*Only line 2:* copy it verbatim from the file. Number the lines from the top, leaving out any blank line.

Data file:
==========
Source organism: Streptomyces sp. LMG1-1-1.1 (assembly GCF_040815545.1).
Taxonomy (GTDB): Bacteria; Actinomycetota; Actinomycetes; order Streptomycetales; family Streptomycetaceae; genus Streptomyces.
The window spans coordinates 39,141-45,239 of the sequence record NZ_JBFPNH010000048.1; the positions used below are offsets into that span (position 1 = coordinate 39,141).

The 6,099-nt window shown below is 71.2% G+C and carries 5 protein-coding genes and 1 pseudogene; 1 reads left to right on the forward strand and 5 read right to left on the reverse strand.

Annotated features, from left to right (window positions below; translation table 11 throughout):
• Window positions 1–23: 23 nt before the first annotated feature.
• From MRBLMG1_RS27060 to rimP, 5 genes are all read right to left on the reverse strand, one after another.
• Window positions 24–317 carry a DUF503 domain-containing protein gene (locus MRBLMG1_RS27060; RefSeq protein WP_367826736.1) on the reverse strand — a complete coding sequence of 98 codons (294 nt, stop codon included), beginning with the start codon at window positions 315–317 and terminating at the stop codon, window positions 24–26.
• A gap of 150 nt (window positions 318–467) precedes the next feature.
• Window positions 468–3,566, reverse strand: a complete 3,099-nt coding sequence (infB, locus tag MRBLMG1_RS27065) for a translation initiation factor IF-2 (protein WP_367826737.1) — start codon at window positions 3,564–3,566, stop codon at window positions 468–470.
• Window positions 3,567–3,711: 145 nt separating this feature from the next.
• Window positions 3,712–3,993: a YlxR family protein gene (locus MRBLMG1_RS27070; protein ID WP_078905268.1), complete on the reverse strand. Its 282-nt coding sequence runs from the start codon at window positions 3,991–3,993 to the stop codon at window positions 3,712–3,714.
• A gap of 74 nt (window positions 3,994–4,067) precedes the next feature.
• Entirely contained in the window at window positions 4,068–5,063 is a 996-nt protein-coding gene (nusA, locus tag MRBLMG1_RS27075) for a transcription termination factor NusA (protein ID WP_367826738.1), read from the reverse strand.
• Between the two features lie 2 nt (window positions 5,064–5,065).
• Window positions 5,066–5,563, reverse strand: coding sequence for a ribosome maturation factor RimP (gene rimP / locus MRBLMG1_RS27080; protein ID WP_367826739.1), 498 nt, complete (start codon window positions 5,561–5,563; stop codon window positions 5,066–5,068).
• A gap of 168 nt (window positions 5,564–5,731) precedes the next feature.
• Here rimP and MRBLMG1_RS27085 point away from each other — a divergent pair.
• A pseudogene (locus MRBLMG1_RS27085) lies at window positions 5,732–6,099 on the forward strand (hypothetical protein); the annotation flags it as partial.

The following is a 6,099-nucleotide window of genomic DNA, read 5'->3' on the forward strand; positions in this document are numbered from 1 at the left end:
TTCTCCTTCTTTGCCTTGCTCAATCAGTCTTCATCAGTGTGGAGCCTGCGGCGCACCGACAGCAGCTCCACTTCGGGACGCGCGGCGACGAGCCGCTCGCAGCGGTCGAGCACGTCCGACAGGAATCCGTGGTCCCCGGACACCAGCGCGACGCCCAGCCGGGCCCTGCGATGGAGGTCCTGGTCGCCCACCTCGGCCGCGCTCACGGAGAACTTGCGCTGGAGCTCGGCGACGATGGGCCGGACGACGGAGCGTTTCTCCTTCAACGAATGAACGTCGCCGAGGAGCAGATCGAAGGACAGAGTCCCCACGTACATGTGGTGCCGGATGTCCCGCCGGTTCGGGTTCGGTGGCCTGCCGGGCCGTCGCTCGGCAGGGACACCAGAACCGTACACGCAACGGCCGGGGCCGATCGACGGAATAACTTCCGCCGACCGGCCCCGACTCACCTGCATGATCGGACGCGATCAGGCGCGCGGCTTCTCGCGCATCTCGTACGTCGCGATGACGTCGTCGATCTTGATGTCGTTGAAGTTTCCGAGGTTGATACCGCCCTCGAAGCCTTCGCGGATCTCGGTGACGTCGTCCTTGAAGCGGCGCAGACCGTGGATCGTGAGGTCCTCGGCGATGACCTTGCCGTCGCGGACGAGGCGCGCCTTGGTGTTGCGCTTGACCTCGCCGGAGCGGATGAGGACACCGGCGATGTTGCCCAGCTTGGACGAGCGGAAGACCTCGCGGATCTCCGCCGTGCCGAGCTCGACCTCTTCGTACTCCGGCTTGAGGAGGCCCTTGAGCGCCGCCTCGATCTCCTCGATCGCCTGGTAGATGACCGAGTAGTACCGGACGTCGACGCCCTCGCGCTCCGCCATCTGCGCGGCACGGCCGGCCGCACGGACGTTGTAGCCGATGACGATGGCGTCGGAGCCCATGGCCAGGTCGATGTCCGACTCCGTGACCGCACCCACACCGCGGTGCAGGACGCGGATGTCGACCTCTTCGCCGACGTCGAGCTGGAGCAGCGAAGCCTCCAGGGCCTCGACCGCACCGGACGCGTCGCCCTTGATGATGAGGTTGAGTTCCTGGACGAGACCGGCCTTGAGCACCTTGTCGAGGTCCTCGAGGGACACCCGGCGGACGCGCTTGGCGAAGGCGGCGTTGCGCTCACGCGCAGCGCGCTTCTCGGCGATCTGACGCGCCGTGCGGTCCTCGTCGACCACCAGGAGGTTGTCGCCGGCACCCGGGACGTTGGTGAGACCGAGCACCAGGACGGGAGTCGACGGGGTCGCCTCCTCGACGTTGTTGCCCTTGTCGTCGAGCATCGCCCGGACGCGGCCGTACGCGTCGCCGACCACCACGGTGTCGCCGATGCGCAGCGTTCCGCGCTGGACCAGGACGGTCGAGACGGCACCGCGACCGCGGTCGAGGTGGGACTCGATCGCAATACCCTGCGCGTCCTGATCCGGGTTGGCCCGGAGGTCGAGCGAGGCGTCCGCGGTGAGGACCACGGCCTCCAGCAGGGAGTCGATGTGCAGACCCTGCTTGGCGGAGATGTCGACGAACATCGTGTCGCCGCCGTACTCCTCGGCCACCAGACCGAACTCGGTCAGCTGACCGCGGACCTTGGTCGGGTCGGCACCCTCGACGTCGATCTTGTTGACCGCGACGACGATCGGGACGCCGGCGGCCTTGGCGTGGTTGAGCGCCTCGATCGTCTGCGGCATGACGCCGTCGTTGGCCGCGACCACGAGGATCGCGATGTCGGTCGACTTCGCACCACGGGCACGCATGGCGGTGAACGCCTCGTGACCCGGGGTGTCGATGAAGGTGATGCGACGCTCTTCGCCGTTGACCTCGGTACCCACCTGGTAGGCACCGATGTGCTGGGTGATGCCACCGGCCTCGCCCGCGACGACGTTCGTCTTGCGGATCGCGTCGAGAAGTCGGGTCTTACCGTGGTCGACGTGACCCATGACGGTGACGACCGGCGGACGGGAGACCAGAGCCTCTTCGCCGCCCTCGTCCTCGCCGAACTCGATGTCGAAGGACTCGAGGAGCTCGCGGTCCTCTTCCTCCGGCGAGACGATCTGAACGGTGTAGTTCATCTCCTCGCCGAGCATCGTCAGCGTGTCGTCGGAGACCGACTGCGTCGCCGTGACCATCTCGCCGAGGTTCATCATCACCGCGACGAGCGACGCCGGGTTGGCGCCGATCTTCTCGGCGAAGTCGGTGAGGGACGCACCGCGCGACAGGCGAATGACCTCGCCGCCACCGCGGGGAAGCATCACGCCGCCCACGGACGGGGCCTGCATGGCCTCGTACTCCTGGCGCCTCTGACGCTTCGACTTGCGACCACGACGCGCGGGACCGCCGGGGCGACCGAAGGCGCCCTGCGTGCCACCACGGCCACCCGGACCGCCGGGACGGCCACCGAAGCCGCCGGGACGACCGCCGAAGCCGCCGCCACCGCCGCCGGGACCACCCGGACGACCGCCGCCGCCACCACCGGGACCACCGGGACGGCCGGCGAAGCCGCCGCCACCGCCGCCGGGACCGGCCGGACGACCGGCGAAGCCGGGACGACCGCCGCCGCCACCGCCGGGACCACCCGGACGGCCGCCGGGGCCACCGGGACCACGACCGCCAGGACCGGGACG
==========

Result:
Taxonomy (GTDB): Bacteria; Actinomycetota; Actinomycetes; order Streptomycetales; family Streptomycetaceae; genus Streptomyces.